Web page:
When former U.S. president Bill Clinton took to a White House lectern 20 years ago to let the world now that the human genome sequence had been completed, he promoted the news as “the most important, most wondrous map ever produced by humankind.”
That advancement was placed at the same level as the moon landing.
Scientists hoped that having access to the sequence would shape our understanding of human disease in less than 20 years, resulting in better treatment, detection and prevention.
Unfortunately, the potential of the newfound genetic knowledge has never been fulfilled. Instead, new questions were posed.
The gaps between human genomes and the switches that are responsible for the direct genetic activity are emerging as powerful determinants of how we get ill – potentially deciding up to ninety per cent of what makes humans different from one another.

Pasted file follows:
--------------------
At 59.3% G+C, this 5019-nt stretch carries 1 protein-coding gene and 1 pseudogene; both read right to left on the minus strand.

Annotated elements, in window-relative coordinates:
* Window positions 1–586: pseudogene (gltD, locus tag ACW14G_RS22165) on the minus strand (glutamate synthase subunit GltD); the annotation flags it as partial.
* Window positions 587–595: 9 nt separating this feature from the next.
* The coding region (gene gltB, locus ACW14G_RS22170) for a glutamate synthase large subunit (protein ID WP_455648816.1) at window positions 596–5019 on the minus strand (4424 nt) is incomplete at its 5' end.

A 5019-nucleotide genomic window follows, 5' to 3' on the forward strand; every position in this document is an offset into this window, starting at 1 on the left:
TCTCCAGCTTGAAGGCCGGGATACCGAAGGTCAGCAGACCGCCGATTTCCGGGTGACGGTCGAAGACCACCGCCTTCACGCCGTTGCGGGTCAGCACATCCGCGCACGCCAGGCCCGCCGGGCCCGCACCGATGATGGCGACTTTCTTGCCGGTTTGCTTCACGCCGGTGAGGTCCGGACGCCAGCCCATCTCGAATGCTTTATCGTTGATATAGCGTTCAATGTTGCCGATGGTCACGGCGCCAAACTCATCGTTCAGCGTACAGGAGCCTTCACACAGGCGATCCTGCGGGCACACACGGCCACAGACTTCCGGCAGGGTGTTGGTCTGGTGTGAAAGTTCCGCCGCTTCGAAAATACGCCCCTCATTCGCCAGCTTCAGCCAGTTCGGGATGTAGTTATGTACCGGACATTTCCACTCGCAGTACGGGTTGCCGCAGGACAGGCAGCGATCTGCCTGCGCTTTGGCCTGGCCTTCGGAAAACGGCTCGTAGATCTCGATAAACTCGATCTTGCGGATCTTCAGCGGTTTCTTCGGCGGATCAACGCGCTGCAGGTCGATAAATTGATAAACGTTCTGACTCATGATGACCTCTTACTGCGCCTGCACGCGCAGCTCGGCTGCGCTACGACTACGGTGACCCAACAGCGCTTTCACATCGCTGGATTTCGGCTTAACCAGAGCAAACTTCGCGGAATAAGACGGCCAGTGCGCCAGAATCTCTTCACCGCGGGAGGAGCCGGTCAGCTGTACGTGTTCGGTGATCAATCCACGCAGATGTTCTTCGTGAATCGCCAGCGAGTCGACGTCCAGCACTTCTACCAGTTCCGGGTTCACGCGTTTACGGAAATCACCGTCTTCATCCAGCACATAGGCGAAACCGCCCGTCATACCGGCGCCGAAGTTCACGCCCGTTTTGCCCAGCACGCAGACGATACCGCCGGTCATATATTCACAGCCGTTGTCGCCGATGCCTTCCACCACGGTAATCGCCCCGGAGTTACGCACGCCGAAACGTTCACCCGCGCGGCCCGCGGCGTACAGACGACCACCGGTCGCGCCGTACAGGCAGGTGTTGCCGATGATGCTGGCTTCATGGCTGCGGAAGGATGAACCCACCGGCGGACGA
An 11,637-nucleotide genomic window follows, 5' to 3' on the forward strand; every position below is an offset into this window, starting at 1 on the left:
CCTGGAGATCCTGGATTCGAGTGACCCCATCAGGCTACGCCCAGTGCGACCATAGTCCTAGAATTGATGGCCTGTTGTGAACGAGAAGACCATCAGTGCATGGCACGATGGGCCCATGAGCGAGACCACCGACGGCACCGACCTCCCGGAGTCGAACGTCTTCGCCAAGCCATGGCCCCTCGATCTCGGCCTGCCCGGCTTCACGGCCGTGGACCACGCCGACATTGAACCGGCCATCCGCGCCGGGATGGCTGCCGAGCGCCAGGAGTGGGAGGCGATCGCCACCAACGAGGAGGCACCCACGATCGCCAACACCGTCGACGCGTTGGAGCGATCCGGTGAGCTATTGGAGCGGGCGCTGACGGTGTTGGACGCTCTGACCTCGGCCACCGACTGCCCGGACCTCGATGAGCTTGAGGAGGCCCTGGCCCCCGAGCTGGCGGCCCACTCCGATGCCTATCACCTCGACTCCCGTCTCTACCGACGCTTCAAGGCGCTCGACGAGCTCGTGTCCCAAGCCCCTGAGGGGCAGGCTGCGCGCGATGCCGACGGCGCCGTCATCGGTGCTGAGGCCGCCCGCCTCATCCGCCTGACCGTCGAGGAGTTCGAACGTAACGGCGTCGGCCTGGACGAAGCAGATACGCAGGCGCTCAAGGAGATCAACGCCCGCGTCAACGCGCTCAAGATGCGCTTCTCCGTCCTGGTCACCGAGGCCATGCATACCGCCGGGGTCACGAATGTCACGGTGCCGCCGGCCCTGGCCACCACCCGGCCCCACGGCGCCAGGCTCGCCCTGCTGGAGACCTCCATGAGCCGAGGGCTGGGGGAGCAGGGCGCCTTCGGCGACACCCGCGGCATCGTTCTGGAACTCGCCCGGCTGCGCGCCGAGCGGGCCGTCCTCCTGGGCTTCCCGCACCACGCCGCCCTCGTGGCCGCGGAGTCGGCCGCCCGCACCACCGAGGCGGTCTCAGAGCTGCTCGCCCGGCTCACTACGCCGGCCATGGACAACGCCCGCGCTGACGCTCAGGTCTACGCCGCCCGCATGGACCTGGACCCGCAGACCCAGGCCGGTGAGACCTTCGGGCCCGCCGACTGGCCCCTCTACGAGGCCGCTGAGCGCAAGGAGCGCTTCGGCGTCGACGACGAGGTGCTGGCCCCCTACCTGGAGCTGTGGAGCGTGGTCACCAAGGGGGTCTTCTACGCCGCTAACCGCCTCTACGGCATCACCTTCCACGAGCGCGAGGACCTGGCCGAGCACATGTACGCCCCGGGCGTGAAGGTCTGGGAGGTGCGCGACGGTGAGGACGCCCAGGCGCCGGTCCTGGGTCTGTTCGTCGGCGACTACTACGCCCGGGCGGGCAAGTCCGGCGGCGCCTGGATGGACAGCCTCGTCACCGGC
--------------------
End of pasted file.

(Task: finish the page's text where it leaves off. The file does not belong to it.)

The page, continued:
Understanding those particularities will help scientists delve deeper into the species’ genetic past.
Cracking the human genome required 13 years, tons of money, and hundreds of researchers reviewing over 3 billion base pairs in the human DNA.
After mapping, the genetic data helped multiple projects like the Genome-Wide Association Studies and Cancer Dependency Map have a broader understanding of the diseases that plague the human race.
The outcome was excellent. It turned out that the human genome features approximately the same number of genes as a mouse or a fruit fly (approximately twenty-one thousand), three times less than an onion. Few individuals would argue that humans have the complexity of a third of an onion.
Future research will likely return more information on that subject, so you should stay tuned for more news!